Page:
We also haven’t been back to the lake since that night. In fact, we haven’t gone anywhere. We’ve either hung out around his house or mine. Maybe it’s because I’m afraid of what might happen between us if we’re alone. Maybe I’m afraid of what I might tell Beau if he tries hard enough to break down my walls. I’m scared of everything these days.

This may be one of the last days we will have together for a while, so I agreed to go to the lake with him. It holds so many good memories from my past, and I can’t help but think that what happened last time could have been a good memory too. I have lots of moments I’d like to hold on to forever, but I’m afraid they will always be overshadowed by that one horrible memory I can’t let go of.

Chapter 2

A KNOCK AT THE DOOR IS A WELCOME BREAK. I peek through the window and see the back of Beau’s head with all its tousled dark hair and I instantly feel my chest tighten. This is going to be much harder than I’d thought.

I reach for the doorknob and take a deep breath. He turns around as I open the door and gives me the dimple-bearing smile I love so much. My eyes meet his bright blue ones, and I see some of the sadness I feel reflected in them.

This isn’t going to be easy on either of us.

“Hey,” Beau says, pulling me in for a hug. I breathe in the smell of his soap. Not that I need to; I can close my eyes and remember exactly what he smells like any time I want.

“Hey,” I say, pulling back and wrapping my hands around his arms. “Are you all ready to go tomorrow?”

The smile falls from his face. “Everything is ready to go. I wanted to make sure I could spend the rest of my day with you.”

I can’t decide if I should cry or smile. He’s the sweetest, most caring person I’ve ever met, and for some reason, after everything that’s happened between us, he still wants to be around me.

“You look really nice today, by the way,” he says, moving his eyes up and down my body. I quickly cross my arms over my chest, very aware that all I have on over my swimsuit is cut off shorts and a white tank. I may be a walking contradiction to the average teenage girl because I don’t like to draw attention to the way I look. If the summer weather allowed it, I would wear nothing but baggy sweats and t-shirts.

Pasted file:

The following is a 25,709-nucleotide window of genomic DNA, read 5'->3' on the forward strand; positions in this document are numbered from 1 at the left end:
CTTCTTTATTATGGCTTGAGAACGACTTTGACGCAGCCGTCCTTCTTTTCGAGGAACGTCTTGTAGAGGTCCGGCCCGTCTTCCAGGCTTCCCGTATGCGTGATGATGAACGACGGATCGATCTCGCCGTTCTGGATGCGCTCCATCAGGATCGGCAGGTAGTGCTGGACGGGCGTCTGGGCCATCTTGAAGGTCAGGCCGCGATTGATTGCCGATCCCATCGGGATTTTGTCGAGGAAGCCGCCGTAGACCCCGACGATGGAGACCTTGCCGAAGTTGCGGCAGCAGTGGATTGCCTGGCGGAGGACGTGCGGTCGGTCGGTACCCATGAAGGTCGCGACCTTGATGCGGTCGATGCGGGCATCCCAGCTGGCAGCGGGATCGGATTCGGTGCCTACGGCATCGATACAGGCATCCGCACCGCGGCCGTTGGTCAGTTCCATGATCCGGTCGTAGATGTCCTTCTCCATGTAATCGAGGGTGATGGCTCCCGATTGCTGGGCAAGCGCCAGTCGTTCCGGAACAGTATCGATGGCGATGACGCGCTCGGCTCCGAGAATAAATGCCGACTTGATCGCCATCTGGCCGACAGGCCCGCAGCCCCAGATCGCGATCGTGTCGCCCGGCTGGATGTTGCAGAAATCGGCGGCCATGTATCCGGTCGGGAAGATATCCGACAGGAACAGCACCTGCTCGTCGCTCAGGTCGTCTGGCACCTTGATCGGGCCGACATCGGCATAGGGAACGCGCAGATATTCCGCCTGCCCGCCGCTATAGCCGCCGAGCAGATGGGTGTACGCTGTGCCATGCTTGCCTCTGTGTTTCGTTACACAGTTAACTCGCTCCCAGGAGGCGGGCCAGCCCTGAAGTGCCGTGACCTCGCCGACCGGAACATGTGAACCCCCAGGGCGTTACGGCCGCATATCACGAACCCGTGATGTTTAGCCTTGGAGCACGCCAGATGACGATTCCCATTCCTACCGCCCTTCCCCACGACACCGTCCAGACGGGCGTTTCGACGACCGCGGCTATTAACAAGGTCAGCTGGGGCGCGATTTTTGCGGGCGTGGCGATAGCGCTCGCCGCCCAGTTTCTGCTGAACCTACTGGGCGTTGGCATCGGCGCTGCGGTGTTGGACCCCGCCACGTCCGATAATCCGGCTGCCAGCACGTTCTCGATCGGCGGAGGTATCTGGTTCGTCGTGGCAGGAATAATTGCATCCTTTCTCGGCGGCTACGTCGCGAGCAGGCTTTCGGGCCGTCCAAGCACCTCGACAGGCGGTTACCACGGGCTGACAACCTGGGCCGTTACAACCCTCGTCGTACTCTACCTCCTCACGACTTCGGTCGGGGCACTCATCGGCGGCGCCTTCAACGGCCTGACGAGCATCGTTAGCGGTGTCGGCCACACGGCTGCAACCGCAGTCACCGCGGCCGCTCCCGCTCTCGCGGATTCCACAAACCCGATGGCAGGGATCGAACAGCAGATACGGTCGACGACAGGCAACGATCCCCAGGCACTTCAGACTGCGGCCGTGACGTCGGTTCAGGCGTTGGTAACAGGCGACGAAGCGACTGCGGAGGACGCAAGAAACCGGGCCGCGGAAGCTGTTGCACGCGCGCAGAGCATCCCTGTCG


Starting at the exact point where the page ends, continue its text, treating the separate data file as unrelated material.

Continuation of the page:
Beau, on the other hand, looks carefree, standing in front of me in nothing but black swim trunks and a tight white t-shirt. He’s not at all ashamed of who he is.

“I can’t believe summer’s over already,” I say, looking down at my feet. I don’t want him to see the tears that are glistening in my eyes whenever I think about living a day without him. He knows me too well, though.

He wraps me in his arms again and kisses my forehead. “I’ll come back every weekend if you want me to . . . or you can come visit me. You know I’ll do anything for you.”

I pull back, shaking my head. “Enjoy the college experience. You don’t need to worry about me,” I say, whispering the last part. But I don’t know if I really want him to listen to me. In fact, I’m pretty sure I don’t.

“Come on, let’s go,” he says, leading me toward his truck. It’s an old red beat up Chevy with a loud muffler. In a way, I’m going to miss it too; I always feel better when I hear his truck pulling down our street and into his driveway. It means he isn’t that far away if I need him.

I lean my head against the window and try to convince myself that everything will be okay. Just because I don’t believe it now, doesn’t mean I can’t keep trying.

When we arrive at the lake, I put a smile on my face and try to make the best of this last day we have together. The next time I see Beau, he’s going to have amazing stories about the things he’s done at college and the people he’s met . . . the girls he’s met.

There’s a gnawing feeling in my chest as I watch him set two towels down on the beach. Someday he’s going to do this with someone else and he’ll be smiling at her like he’s smiling at me right now. I don’t know why I even let myself think about it because it hurts so damn much.

We sit side by side with our arms resting on our knees and stare out at the blue water. It’s quiet now that all of the kids have gone back to school and summer vacations have ended.

I don’t come out here often anymore because I’d constantly be looking over my shoulder, jumping at every noise I hear. Today is different, though. When I look at Beau, I feel like everything is going to be okay. He gives me a sense of security; he always has. I can’t take my eyes off him as I watch him stand and slide his shirt over his head, revealing his toned stomach.

“You up for a swim today?” he asks, running his hand through his hair.

I look up at the clear blue sky. I shrug. “Why not.”

“Hurry up and I’ll race you,” he teases, resting his hands on his hips.

I roll my eyes and slide out of my clothes, feeling exposed in my one-piece black suit. “Beau, can you just go in before me? Please.”

Tags: Lisa De Jong Rain Young Adult